This story of wrong version software used with different vender, the Mitsubishi PCM instead of Denso, was mentioned by Go Hawks which was given by Mazda North American Opetations. But if you read the official chronologies submitted to NHTSA by MNAO about cylinder deactivation recall in post #93 by zroger73, no such thing is mentioned. MNAO received the first field report of rocket arm fallen off on 1/31/2018, and determined an inappropriate specification of oil pressure control signal response as the root cause on 11/2/2018. Then Mazda found another root cause which is the software programming bugs during transitions between cylinder deactivation modes on 1/24/2019, and initiated a PCM software design change on 3/29/2019.

I enjoy reading the chronologies associated with recalls. This information can be found under "Associated Documents" for a recall on the NHTSA website.

Here's the chronology for one of the recalls on the 2018-2019 CX-5:

View attachment 227863
 

HardRightEdg

US 2020 CX-5 Touring AWD Soul Red
If it was a concern, you would have known of it before buying. It's nothing like the gas in oil issue the CR-V's experienced. That was headline news. Don't let a few people on the forum make you question your decision. Just enjoy it...
That's a good way to look at it.

I have the same view toward the direct injection carbon build-up issue which may never materialize into something that needs attention. I've had mpg drops after a fuel injector cleanings on two different low mileage vehicles and never had it done since with vehicles humming along up to 150,000 miles. The lesson is if it ain't broke don't fix it, don't worry, be happy if you were happy with the purchase in the first place.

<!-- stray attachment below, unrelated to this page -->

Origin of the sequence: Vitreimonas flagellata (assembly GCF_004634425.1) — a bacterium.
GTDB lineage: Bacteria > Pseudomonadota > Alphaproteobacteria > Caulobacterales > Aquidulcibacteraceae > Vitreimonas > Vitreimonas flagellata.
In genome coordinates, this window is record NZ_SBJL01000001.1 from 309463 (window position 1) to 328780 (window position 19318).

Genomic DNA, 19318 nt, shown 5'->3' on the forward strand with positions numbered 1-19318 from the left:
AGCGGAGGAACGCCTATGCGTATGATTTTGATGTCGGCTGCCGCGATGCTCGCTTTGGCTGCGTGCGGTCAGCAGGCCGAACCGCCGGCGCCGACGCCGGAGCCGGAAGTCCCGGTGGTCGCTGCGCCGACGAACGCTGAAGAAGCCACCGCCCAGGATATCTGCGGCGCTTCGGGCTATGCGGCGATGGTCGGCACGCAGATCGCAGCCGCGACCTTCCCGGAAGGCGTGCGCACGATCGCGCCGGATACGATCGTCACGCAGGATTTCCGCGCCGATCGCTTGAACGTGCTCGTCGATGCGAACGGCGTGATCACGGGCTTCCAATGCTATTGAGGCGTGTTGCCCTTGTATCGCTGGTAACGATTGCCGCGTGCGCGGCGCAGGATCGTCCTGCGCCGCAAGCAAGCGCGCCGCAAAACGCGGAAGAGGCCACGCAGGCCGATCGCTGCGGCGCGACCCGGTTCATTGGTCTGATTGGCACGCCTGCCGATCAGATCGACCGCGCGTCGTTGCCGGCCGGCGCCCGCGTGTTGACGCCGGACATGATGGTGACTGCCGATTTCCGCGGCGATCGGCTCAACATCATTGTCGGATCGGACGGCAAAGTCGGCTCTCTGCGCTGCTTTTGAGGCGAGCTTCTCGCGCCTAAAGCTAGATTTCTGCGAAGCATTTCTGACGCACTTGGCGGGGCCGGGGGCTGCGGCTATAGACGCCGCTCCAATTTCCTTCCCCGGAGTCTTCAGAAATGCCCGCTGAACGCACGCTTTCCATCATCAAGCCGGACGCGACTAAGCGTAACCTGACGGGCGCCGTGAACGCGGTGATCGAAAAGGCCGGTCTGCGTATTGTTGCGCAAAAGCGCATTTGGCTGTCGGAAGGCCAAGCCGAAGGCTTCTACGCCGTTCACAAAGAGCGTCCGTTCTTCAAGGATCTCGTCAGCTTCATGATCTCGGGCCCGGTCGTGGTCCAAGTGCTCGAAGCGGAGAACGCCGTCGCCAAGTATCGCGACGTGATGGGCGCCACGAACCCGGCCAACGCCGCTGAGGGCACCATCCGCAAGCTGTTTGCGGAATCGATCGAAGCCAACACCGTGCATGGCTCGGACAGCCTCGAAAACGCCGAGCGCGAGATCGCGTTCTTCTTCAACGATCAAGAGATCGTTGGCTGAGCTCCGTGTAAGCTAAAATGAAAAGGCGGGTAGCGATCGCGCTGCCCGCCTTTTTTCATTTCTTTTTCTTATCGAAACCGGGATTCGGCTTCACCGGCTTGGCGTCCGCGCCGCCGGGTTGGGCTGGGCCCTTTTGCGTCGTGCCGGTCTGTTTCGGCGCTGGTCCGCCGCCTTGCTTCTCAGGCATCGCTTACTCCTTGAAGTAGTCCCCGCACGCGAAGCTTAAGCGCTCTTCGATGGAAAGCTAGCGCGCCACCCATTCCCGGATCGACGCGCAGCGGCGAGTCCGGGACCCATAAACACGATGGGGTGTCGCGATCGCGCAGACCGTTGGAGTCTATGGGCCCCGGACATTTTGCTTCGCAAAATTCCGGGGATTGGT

My thinking is take a benchmark on your mpgs in your typical driving, in my case 32-33 in long haul highway driving at 72 mph, give or take, and 28-29 in mixed rural/suburban/highway with some short hops mixed in. If the engine fells good, sounds good, and the mileage stays relatively steady, then just enjoy the ride and don't f*ck with mother nature, so to speak. Just don't skimp on oil changes.

There's not much point in obsessing about what might or might not happen. And as you indicate, it's not like the competition doesn't have their own isolated issues. Consumer Reports continues to give used first generation CX-5s through and into the 2018+ high reliability marks based on subscriber trouble reports which illustrates how a cluster of complaints is not reflective of the overall odds.

There is one concession I'm making with this direct injection engine: I'll be steering clear (pun intended) of no name gasoline off the Indian reservation even though my other vehicles have run great on it. Sunoco is Top Tier and it's nearby. [Edit: I see now that Sunoco is no longer listed on the Top Tier web site. Evidently they suspended their participation in May 2020 due to C.] That ought to do it. Too bad, though. The reservation undercuts everybody by 20-30 cents because they don't charge the state fuel tax even though the tax break is supposed to go only to the tribe members. So I guess I'll be complicit in violating the law only half the time. Or is it a law if it is not enforced, like a speed limit signs? ;)